UNITED STATES DISTRICT COURT FOR THE SOUTHERN DISTRICT OF NEW YORK
November 22, 1977
FREDDIE De JESUS, on behalf of himself and other New York Prisoners similarly situated, MERLE RATNER and ELIZABETH KOOB, Plaintiffs,
BENJAMIN WARD, Commissioner of the State of New York Department of Correctional Services, JACK CZARNETZKY, Superintendent, Eastern New York Correctional Facility, SGT. WESTBROOK, OFFICER LOTHROP, Individually and in their official capacity as correctional officers at Eastern Correctional Facility, Defendants
The opinion of the court was delivered by: TENNEY
Defendants have moved this Court pursuant to Rule 12(b)(1) and (6) of the Federal Rules of Civil Procedure ("Rules") for an order dismissing the complaint on the grounds that this Court lacks jurisdiction over the subject matter of this case and that the complaint fails to state a claim upon which relief can be granted. Plaintiff De Jesus has moved for summary judgment pursuant to Rule 56 on his fourth claim, which alleges interference with his access to the courts. For the reasons set forth below, both defendants' and plaintiff's motions are denied in all respects.
The facts in this action arising under 42 U.S.C. § 1983 are alleged to be as follows. On February 14, 1976, Freddie De Jesus and German Quinones, inmates at Eastern Correctional Facility, received a legal visit from Elizabeth Koob and Merle Ratner. The two women were searched at the front gate area by Corrections Officer Robert McClay. After filling out the required visiting forms each woman passed through the metal detector. The guard looked into the bags of papers that each woman carried and also passed them through the metal detector. The visitors were then escorted to the visiting area.
The visit was terminated at 5:00 P.M., after three hours, and Koob and Ratner were escorted from the visiting area. As the prisoners began to leave the visiting room, Corrections Officer Lothrop noticed that De Jesus was carrying a stack of papers and questioned him about them. De Jesus responded that they were his legal work, and Lothrop requested to inspect the papers for contraband. When De Jesus refused to turn over the papers Lothrop summoned his superior, Sergeant Westbrook, and explained the situation to him. Westbrook ordered both prisoners to turn over their papers for a brief inspection for contraband, and when they refused his order, the papers were seized.
The inspection allegedly revealed that nonlegal pamphlets were contained inside the legal papers. Both inmates claimed that they brought the papers into the visiting room, but this was contradicted by the guard who claimed that the inmates received the pamphlets from one of the women visitors. Westbrook went to the front gate to question the visitors, and while he was gone De Jesus allegedly threatened Lothrop with lawsuits and verbally abused him.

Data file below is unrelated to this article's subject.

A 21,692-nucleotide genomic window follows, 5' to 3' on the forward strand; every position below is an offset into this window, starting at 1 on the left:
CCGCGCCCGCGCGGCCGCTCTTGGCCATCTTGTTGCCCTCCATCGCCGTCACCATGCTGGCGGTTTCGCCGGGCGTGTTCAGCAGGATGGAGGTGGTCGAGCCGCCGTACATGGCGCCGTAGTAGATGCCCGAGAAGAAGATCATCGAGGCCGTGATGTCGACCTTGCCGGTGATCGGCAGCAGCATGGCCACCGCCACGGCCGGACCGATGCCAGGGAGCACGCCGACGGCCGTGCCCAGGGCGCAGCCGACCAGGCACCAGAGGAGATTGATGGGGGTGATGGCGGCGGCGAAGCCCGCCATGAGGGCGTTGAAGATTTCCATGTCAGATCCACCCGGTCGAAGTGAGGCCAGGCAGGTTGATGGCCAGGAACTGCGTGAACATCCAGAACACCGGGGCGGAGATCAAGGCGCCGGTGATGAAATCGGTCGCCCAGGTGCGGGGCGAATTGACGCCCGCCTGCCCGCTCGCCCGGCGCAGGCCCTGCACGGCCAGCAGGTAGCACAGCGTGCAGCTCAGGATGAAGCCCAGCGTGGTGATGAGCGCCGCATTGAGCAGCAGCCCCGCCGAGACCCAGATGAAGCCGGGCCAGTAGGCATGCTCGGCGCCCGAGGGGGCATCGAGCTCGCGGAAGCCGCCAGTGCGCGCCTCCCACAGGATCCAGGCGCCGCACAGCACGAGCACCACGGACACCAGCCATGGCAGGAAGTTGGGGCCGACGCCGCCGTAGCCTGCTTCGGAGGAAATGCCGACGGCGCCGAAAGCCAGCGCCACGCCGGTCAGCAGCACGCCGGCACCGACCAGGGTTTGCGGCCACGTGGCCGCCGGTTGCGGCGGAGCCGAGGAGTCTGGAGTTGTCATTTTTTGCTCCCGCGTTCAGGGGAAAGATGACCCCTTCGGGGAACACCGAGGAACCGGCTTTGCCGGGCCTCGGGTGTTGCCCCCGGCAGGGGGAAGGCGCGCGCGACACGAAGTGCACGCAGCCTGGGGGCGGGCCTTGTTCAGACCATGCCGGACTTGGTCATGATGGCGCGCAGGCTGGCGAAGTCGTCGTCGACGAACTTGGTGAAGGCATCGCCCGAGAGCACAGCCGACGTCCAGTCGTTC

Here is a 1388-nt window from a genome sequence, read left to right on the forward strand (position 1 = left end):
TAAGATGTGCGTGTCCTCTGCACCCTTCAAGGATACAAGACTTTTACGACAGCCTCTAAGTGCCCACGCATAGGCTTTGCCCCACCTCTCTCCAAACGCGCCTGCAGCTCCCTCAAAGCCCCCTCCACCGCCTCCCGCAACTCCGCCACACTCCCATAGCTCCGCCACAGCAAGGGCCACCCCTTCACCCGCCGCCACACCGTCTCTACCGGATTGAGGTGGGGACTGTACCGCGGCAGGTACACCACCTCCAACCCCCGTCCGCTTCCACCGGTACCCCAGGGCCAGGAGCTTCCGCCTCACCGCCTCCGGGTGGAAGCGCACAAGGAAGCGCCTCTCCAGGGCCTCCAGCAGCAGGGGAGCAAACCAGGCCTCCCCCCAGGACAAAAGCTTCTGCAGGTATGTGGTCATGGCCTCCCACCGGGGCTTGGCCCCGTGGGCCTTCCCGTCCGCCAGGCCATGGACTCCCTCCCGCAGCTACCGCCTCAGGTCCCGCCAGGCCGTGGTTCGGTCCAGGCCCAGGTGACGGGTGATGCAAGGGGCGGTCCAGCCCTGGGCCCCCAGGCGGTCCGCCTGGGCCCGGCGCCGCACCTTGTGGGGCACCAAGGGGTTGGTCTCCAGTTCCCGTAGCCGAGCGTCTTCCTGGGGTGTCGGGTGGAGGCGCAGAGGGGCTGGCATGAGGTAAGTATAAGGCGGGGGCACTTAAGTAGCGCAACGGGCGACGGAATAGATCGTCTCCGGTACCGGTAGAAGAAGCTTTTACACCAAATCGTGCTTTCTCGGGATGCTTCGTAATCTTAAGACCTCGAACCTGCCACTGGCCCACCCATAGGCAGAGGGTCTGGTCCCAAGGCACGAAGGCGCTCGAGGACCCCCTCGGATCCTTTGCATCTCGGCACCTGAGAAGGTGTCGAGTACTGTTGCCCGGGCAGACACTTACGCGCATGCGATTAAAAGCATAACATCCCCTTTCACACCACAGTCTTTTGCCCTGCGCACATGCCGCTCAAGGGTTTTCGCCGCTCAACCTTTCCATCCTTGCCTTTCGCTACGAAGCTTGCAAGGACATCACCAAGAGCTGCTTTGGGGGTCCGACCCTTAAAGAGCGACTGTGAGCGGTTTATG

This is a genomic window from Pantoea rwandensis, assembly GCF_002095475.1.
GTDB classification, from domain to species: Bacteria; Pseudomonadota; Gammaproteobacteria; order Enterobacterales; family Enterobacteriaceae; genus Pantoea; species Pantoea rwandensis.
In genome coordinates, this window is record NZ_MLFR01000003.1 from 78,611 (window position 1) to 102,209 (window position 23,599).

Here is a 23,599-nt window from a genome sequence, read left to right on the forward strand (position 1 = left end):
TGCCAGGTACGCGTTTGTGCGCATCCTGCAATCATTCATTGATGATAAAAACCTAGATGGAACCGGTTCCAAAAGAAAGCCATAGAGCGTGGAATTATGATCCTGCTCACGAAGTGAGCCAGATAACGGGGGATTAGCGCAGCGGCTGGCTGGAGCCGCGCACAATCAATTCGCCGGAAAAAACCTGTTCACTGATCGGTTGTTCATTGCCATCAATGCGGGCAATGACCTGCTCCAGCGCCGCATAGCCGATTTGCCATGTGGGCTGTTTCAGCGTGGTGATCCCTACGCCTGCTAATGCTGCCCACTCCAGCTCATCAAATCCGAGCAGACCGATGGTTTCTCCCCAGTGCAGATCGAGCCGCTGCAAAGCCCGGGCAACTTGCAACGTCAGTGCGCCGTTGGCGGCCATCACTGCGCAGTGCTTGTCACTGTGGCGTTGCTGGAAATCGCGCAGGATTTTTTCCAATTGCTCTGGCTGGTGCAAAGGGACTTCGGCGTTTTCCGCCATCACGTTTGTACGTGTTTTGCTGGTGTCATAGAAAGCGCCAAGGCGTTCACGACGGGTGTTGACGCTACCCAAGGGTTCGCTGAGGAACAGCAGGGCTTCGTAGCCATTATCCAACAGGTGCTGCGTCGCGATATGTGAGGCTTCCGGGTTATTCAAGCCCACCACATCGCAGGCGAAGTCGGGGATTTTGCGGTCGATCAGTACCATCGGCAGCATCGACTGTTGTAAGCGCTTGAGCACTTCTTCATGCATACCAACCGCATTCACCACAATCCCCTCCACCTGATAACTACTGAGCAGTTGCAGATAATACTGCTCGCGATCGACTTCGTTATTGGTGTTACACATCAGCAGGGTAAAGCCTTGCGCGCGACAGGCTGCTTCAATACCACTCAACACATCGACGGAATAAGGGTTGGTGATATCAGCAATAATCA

As a result of this incident the inmates were charged with: (1) attempting to introduce contraband into the facility; (2) refusing a direct order from Correction Officer Lothrop; and (3) refusing a direct order of Sergeant Westbrook. A Superintendent's Proceeding was held and plaintiff De Jesus was given thirty days keep-lock (confinement to his cell) for attempting to introduce contraband and disobeying the direct order of Lothrop. The third charge was dropped.
A similar incident occurred on January 9, 1976 when materials were seized, as contraband, from De Jesus after a visit.
As a result of the above incidents, plaintiff De Jesus commenced a civil rights class action pursuant to 42 U.S.C. § 1983 alleging a deprivation of his first amendment right to read and possess legal and political literature and claiming that the papers were seized without due process of law and thus in violation of the requirement of the fourteenth amendment. Plaintiffs Ratner and Koob joined in the action, alleging that their first amendment rights were violated when they were not permitted to give reading material to the inmates. In addition, De Jesus claims that the punishment he received for possessing literature violated his first amendment rights and that he was denied his right to access to the courts, as guaranteed by the due process clause of the fourteenth amendment, when defendant Lothrop allegedly threatened to punish him if legal action was taken by the plaintiff. Plaintiffs seek damages as well as declaratory and injunctive relief.